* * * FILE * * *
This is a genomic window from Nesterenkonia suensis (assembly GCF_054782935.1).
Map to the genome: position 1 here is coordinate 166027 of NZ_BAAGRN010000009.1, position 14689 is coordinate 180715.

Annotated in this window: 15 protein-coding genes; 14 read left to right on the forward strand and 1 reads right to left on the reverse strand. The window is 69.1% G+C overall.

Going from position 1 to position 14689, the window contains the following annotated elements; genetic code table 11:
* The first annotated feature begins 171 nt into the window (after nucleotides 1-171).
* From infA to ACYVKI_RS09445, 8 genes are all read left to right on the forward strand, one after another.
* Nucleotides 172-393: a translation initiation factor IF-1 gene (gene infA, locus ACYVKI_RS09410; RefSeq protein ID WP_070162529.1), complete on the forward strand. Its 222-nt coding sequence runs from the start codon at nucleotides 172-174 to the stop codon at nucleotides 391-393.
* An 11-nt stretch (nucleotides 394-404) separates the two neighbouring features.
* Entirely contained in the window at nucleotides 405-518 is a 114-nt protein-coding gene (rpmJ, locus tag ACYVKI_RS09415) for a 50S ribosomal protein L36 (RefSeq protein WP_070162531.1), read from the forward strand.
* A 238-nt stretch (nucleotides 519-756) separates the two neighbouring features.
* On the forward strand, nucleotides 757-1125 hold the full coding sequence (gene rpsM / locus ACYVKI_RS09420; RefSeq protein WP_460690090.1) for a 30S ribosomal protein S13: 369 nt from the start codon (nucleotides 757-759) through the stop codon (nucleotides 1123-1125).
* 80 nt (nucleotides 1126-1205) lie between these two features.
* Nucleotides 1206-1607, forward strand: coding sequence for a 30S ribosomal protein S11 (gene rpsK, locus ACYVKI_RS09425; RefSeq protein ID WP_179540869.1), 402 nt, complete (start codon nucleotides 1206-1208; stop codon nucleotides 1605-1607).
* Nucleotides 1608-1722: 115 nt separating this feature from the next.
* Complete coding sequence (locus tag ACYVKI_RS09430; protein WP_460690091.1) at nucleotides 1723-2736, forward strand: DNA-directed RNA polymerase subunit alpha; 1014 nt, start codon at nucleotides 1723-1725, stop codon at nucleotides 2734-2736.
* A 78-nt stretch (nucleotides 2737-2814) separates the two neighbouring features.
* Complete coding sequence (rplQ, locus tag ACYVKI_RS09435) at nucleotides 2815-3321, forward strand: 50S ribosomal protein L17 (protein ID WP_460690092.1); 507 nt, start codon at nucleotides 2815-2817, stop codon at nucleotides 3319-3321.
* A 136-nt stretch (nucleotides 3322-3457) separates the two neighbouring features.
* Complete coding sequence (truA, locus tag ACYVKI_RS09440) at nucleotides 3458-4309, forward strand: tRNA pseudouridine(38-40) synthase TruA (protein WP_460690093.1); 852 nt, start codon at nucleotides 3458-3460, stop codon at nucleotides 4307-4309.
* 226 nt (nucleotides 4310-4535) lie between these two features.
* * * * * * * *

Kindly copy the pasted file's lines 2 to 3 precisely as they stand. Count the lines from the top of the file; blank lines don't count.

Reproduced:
Map to the genome: position 1 here is coordinate 166027 of NZ_BAAGRN010000009.1, position 14689 is coordinate 180715.

Annotated in this window: 15 protein-coding genes; 14 read left to right on the forward strand and 1 reads right to left on the reverse strand. The window is 69.1% G+C overall.